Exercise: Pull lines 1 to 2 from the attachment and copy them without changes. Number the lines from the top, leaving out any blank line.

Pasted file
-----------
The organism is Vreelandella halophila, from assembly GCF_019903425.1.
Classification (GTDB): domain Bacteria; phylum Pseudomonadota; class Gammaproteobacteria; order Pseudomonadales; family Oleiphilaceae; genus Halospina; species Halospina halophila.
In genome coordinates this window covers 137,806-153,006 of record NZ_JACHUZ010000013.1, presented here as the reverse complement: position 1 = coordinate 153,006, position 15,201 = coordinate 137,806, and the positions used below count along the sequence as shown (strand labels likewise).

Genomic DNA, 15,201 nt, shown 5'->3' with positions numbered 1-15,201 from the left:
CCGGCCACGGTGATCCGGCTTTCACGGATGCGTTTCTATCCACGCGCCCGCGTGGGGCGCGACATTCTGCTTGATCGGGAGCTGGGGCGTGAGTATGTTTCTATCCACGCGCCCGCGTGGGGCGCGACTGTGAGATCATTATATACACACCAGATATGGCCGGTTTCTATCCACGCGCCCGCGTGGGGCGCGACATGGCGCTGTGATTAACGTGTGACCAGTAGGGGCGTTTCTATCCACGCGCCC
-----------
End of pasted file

The organism is Vreelandella halophila, from assembly GCF_019903425.1.
Classification (GTDB): domain Bacteria; phylum Pseudomonadota; class Gammaproteobacteria; order Pseudomonadales; family Oleiphilaceae; genus Halospina; species Halospina halophila.